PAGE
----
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Title to Manufacturing Equipment Vested in the Contractor

The Court of Federal Claims granted a request for a judgment declaring a contractor to be the owner of manufacturing equipment because correspondence between the parties, changes to the definitive contract, and the conduct of the parties indicated title resided with the contractor. The dispute arose from a contract to manufacture projectiles. The parties first entered into a letter agreement that stated the government would acquire title to the equipment provided under the contract. However, the government changed its position on ownership during negotiations for the definitive contract, and the parties agreed the government would not take title to the manufacturing equipment and the contractor would be responsible for maintenance and repair. More than ten years after entering into the definitive contract, the government initiated another procurement for which it sought to provide the manufacturing equipment at issue as "government-furnished property." The contractor objected and sought a declaratory judgment that it was the owner of the equipment. The court found the definitive contract ambiguous with regard to which party owned the equipment. Unlike the letter agreement, the definitive contract lacked any clear term specifying ownership. The court then looked to extrinsic evidence to determine the parties' intent and concluded that provisions removed from the letter contract when it was definitized, the parties' correspondence in negotiating the definitive contract, and the actions of the parties before and after definitization demonstrated the contractor was the owner of the equipment.
Parties' Intent

As stated in the letter contract, the government began with the intention of owning the equipment. These ownership provisions, however, were removed from the agreement when the parties definitized the contract. During the negotiations, it was clear from the parties' correspondence that title would vest in the contractor. Moreover, from the time the parties negotiated the definitive agreement until the date the government first asserted ownership --more than ten years later --the parties acted consistently with an intent to vest title in the contractor. The contractor placed its property ownership tags on the equipment and recorded the equipment in its records. The government did not indicate the equipment was improperly tagged or dispute the correctness of the records showing the contractor's ownership. Also, the government's litigation position lacked merit. The government's interpretation of the contract's Government Property clause (FAR 52.245-2) conflicted with the parties' intent. The clause provided that title to equipment "acquired by the [c]ontractor for the [g]overnment "passes to and vests in the government. However, where a contractor simply acquires and uses equipment in its production of some product delivered to the government, the contractor is not "acquiring" the equipment "for the [g]overnment." The government could not consciously avoid the risks and responsibilities of equipment ownership and subsequently claim title. Moreover, the fact the government reimbursed the contractor for its costs to design, purchase, and install the equipment did not vest title to the property in the government because contract payments are unrelated to a determination of title and ownership to property. Also, the record lacked any credible evidence to show the contractor was required to amortize the equipment costs as a condition of ownership. (American Ordnance LLC v. U.S., FedCl, 52 CCF 79,002)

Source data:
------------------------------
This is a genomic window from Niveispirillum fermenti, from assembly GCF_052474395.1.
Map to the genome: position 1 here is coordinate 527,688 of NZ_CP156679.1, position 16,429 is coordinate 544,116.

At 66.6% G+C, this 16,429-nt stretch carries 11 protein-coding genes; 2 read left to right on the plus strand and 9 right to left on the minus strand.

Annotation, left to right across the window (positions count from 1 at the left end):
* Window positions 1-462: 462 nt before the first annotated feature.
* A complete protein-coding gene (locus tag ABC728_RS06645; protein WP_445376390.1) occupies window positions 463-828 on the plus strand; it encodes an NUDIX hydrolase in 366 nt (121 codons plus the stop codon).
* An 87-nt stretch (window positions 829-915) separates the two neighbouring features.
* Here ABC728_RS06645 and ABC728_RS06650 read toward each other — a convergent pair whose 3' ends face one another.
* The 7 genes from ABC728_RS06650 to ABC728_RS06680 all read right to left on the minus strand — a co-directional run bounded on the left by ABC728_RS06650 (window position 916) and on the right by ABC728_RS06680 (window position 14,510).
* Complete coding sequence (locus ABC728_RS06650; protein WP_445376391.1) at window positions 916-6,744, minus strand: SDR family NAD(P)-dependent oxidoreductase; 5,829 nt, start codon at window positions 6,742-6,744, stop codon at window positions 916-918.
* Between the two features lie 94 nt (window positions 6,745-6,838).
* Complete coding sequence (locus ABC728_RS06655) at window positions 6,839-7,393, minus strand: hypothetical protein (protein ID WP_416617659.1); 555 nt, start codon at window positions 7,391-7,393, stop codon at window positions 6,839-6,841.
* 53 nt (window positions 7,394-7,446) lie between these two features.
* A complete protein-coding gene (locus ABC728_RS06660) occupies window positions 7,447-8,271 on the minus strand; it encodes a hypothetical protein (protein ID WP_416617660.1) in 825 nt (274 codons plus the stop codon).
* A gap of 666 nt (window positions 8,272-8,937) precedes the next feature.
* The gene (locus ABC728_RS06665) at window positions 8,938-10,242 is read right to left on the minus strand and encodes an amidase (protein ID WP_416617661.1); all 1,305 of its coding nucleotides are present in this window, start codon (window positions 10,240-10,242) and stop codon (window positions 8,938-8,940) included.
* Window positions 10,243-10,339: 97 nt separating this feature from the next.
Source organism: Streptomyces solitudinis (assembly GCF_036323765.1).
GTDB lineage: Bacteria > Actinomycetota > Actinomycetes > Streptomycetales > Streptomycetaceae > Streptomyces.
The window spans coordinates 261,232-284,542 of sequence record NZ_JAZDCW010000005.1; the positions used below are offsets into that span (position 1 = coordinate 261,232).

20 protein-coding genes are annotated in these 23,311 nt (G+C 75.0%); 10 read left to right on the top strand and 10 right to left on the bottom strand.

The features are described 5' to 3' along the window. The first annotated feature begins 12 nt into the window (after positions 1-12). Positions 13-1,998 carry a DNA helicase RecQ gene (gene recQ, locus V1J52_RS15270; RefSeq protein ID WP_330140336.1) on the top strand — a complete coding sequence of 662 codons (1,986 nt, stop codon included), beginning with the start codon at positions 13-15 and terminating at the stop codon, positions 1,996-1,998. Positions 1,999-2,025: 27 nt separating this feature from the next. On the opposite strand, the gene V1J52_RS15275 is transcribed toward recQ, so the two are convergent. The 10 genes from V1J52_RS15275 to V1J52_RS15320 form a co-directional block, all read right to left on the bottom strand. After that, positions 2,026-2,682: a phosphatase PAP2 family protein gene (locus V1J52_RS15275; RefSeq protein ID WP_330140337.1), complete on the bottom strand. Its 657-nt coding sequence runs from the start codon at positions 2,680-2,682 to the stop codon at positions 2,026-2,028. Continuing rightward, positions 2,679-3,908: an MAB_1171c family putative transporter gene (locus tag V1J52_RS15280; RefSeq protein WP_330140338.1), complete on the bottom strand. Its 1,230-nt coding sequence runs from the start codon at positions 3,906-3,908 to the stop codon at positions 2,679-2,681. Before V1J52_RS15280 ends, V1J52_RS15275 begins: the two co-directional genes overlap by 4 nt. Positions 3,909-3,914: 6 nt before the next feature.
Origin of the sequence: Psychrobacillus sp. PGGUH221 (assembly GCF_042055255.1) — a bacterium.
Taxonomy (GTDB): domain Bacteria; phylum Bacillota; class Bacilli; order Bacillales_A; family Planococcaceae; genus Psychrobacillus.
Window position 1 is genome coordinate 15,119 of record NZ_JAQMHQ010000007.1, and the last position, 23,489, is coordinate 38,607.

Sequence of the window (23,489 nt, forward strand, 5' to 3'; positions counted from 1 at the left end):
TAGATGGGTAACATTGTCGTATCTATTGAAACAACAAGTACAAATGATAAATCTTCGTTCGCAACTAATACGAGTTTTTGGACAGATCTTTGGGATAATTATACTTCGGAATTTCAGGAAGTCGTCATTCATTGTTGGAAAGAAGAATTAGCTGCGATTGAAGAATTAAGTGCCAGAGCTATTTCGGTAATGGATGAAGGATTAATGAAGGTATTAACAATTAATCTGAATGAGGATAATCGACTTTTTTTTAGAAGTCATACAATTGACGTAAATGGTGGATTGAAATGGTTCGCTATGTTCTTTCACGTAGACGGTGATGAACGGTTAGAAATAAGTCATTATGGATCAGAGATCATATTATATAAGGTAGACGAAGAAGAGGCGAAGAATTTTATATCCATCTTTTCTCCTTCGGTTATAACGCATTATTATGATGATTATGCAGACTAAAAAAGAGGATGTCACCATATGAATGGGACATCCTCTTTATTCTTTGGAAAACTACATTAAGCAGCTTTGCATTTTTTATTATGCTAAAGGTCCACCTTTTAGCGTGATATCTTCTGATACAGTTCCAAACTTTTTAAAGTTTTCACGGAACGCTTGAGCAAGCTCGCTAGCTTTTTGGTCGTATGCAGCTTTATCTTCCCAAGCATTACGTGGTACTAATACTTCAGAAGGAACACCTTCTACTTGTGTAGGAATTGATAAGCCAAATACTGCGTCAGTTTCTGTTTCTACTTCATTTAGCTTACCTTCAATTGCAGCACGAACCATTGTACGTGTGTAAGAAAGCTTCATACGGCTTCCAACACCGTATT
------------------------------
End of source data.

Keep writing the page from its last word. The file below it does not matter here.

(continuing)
(The news featured above is a selection from the news covered in the Government Contracts Report Letter, which is published weekly and distributed to subscribers of the Government Contracts Reporter. )


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